• The most obvious example, which is a sort of good Game-Breaking Bug was the shields. The idea was that a shield would absorb a small amount of damage in battle before the character's hp took damage, and unlike health the barrier's would recharge to full after each battle. However, instead of adding a barrier of damage as intended instead the game simply increased the players health if it was lower the then maximum health of player + shield at the start of battle. This meant if any character took less damage then their shield could absorb in a battle they got to keep the extra health, effectively being healed. The mechanics of combat made it entirely possible for one character to never get targeted in a given battle, so the free 'healing' from this bug happened pretty often, and could add up enough to save using a healing potion or two.
    • There was also an issue with incomplete abilities. For instance Grumpos starts with a Yammer ability, all the players are told is that he could probably talk characters to death by yammering at them. The intent was for the ability to be a short duration stun when used, but it didn't work as advertised for all players. For some it would do nothing at all, making it a complete waste of time and resources to use. Considering the description provided some players presumed it was intended to be an instant death ability which usually missed.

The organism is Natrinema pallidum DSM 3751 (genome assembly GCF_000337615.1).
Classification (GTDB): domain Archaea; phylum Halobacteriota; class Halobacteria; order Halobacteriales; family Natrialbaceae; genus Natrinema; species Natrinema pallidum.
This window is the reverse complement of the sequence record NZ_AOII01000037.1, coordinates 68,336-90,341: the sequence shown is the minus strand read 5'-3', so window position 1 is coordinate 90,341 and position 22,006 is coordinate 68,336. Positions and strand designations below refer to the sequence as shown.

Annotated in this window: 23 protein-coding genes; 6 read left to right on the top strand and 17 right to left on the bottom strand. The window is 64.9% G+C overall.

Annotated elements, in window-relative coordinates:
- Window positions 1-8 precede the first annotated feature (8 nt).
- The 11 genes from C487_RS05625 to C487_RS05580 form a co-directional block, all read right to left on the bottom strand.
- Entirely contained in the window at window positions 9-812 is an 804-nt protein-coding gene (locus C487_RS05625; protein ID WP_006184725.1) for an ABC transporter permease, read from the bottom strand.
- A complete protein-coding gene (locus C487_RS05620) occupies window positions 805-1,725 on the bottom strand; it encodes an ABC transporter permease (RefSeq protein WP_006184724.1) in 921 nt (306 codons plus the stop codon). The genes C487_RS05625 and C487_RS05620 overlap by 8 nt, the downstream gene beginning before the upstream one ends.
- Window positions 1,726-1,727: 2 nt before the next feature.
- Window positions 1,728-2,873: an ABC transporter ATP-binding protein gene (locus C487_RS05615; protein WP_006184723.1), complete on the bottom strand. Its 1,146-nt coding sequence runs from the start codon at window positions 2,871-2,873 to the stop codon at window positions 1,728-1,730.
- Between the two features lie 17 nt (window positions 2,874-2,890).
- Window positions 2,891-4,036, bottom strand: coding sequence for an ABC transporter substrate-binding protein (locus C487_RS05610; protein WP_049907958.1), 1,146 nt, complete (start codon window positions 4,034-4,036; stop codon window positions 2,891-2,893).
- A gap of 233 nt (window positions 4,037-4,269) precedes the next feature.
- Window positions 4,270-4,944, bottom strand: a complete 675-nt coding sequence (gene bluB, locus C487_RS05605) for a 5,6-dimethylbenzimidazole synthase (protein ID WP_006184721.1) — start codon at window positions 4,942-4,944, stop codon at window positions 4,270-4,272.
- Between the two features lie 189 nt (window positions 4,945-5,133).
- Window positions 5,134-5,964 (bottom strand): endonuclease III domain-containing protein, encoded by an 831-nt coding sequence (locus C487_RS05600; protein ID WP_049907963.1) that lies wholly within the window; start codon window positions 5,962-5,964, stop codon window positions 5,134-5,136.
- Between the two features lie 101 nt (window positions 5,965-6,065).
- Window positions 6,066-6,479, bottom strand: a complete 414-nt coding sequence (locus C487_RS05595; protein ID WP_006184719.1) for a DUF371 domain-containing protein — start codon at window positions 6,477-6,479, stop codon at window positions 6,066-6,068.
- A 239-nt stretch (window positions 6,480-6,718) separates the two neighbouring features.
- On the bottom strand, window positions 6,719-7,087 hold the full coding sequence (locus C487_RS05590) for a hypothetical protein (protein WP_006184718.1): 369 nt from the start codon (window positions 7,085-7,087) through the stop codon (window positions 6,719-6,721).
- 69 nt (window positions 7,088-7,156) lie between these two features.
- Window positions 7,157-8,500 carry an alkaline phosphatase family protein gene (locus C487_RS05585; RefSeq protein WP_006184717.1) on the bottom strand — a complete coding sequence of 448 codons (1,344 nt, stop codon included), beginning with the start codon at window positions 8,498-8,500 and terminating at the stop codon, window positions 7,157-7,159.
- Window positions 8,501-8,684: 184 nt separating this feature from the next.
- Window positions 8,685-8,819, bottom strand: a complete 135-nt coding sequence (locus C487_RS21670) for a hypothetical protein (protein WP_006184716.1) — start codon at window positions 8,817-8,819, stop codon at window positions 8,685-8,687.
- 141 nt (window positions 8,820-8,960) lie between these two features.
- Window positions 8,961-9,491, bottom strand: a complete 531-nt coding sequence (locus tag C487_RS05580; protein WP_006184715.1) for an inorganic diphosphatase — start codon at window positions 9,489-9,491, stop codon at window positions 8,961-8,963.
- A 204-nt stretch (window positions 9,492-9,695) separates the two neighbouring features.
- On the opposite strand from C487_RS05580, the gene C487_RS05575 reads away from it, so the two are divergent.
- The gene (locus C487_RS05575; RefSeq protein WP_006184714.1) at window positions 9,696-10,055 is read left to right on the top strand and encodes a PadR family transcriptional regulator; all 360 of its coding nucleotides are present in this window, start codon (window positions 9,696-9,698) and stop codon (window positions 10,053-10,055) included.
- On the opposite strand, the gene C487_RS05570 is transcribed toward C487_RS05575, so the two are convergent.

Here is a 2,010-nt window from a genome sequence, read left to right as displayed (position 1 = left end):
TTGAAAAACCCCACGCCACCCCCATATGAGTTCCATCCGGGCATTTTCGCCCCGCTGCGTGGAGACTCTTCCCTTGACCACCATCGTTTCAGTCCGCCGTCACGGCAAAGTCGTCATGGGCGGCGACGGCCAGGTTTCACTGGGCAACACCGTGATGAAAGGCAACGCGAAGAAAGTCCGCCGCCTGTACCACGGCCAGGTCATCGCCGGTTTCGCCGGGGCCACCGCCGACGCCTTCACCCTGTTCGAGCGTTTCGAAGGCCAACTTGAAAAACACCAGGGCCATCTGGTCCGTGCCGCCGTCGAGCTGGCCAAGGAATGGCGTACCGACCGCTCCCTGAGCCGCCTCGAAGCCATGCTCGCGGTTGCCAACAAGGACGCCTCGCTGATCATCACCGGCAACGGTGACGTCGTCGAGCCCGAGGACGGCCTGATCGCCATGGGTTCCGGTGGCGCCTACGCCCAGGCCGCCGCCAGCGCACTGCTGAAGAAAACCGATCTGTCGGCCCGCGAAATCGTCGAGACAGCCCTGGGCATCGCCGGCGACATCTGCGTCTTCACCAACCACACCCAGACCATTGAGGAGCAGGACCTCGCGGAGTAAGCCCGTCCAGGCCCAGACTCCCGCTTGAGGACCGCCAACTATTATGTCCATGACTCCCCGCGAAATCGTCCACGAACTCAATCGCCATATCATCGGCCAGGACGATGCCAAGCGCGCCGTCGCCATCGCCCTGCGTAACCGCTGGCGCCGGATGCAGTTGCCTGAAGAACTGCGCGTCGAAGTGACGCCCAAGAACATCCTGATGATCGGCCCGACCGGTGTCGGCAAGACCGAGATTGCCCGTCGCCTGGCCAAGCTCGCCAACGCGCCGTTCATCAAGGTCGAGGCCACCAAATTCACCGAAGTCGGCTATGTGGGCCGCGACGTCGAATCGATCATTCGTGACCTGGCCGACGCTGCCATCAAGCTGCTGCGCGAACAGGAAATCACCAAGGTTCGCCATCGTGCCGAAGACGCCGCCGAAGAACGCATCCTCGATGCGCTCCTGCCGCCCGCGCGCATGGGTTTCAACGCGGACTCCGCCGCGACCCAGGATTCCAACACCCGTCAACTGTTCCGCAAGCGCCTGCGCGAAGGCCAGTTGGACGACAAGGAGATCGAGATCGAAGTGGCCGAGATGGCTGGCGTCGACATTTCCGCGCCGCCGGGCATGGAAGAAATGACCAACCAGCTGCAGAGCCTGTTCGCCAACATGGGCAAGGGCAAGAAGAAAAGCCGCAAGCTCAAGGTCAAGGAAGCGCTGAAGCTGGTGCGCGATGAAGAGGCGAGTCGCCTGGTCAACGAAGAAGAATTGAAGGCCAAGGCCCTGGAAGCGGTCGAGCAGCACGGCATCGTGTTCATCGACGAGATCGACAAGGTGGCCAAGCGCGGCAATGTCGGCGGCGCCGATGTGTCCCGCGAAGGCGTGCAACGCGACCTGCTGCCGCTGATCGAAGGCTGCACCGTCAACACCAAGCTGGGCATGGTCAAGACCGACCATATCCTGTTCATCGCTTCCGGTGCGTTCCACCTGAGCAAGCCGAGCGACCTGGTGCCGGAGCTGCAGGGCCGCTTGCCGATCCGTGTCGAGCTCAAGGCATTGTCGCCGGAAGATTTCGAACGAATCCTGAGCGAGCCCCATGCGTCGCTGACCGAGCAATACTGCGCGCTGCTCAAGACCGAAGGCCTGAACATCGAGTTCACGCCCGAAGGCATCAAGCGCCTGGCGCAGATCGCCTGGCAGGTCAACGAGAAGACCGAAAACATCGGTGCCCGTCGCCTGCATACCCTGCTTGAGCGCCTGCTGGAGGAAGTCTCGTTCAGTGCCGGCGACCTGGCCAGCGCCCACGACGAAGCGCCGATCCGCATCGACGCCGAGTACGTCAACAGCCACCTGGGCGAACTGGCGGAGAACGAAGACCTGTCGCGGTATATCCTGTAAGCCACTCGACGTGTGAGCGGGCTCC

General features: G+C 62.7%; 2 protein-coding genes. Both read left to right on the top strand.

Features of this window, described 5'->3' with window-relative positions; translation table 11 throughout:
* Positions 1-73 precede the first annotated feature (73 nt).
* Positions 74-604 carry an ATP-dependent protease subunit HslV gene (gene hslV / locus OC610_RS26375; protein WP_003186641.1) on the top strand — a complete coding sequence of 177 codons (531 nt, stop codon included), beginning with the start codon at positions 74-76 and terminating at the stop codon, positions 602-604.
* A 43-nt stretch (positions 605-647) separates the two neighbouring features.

• Stun abilities from other characters had similar issues. Grumpos was simply the most obvious since he had no other abilities which he could use Bouge on for awhile, making the Yammer ability more tempting to use, and the in-game description left it so unclear what the ability was intended to do.
  • Overly Long Fighting Animation: As the game draws much of its inspiration from Final Fantasy VII and other JRP Gs of the era, some of the game's "Bouge" skills (Limit Breaks) have cutscene-like animations. A "speed up" key was added in a later patch, which greatly remedies this situation.
  • Power Walk: The entire team that's still around does one in the ending cutscene.